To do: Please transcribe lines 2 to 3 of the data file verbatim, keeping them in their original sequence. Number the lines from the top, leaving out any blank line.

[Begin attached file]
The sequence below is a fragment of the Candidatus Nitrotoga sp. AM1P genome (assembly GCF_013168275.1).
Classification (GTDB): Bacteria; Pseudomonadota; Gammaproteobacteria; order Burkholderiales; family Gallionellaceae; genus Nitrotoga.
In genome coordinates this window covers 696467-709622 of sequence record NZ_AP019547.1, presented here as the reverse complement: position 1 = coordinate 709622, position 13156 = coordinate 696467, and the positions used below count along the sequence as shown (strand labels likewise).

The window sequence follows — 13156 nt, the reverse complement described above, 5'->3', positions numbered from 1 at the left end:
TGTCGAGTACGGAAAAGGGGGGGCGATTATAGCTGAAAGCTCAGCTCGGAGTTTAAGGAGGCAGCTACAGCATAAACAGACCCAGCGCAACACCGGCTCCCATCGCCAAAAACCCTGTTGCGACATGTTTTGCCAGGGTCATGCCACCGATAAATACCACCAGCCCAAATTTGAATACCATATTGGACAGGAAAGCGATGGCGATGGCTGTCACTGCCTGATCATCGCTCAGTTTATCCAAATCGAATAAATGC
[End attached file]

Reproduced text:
Classification (GTDB): Bacteria; Pseudomonadota; Gammaproteobacteria; order Burkholderiales; family Gallionellaceae; genus Nitrotoga.
In genome coordinates this window covers 696467-709622 of sequence record NZ_AP019547.1, presented here as the reverse complement: position 1 = coordinate 709622, position 13156 = coordinate 696467, and the positions used below count along the sequence as shown (strand labels likewise).